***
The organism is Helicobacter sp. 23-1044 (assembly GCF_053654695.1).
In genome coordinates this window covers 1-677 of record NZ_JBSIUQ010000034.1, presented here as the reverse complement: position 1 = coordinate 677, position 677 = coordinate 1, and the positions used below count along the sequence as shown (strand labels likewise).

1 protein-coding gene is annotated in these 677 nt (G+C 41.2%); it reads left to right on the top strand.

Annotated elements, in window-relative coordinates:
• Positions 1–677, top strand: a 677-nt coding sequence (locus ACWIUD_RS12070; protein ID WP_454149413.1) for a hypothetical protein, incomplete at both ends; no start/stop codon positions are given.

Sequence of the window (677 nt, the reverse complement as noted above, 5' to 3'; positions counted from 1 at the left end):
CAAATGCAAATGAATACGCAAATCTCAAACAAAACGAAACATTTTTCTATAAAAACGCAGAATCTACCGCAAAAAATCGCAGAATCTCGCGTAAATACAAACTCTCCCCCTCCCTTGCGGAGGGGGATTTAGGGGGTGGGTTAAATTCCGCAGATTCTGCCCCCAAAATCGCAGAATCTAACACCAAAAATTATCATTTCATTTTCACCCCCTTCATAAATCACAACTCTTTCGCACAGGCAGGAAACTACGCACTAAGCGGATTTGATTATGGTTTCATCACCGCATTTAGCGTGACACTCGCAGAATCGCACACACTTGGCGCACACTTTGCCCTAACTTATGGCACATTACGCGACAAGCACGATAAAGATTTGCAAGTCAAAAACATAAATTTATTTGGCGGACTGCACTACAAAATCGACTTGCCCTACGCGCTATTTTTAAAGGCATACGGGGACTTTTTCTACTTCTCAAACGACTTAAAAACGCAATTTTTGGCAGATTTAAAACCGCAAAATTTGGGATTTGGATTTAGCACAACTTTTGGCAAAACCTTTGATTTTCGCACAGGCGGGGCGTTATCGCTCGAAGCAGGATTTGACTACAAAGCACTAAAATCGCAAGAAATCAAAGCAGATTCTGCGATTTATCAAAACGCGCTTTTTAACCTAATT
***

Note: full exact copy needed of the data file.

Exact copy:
The organism is Helicobacter sp. 23-1044 (assembly GCF_053654695.1).
In genome coordinates this window covers 1-677 of record NZ_JBSIUQ010000034.1, presented here as the reverse complement: position 1 = coordinate 677, position 677 = coordinate 1, and the positions used below count along the sequence as shown (strand labels likewise).

1 protein-coding gene is annotated in these 677 nt (G+C 41.2%); it reads left to right on the top strand.

Annotated elements, in window-relative coordinates:
• Positions 1–677, top strand: a 677-nt coding sequence (locus ACWIUD_RS12070; protein ID WP_454149413.1) for a hypothetical protein, incomplete at both ends; no start/stop codon positions are given.

Sequence of the window (677 nt, the reverse complement as noted above, 5' to 3'; positions counted from 1 at the left end):
CAAATGCAAATGAATACGCAAATCTCAAACAAAACGAAACATTTTTCTATAAAAACGCAGAATCTACCGCAAAAAATCGCAGAATCTCGCGTAAATACAAACTCTCCCCCTCCCTTGCGGAGGGGGATTTAGGGGGTGGGTTAAATTCCGCAGATTCTGCCCCCAAAATCGCAGAATCTAACACCAAAAATTATCATTTCATTTTCACCCCCTTCATAAATCACAACTCTTTCGCACAGGCAGGAAACTACGCACTAAGCGGATTTGATTATGGTTTCATCACCGCATTTAGCGTGACACTCGCAGAATCGCACACACTTGGCGCACACTTTGCCCTAACTTATGGCACATTACGCGACAAGCACGATAAAGATTTGCAAGTCAAAAACATAAATTTATTTGGCGGACTGCACTACAAAATCGACTTGCCCTACGCGCTATTTTTAAAGGCATACGGGGACTTTTTCTACTTCTCAAACGACTTAAAAACGCAATTTTTGGCAGATTTAAAACCGCAAAATTTGGGATTTGGATTTAGCACAACTTTTGGCAAAACCTTTGATTTTCGCACAGGCGGGGCGTTATCGCTCGAAGCAGGATTTGACTACAAAGCACTAAAATCGCAAGAAATCAAAGCAGATTCTGCGATTTATCAAAACGCGCTTTTTAACCTAATT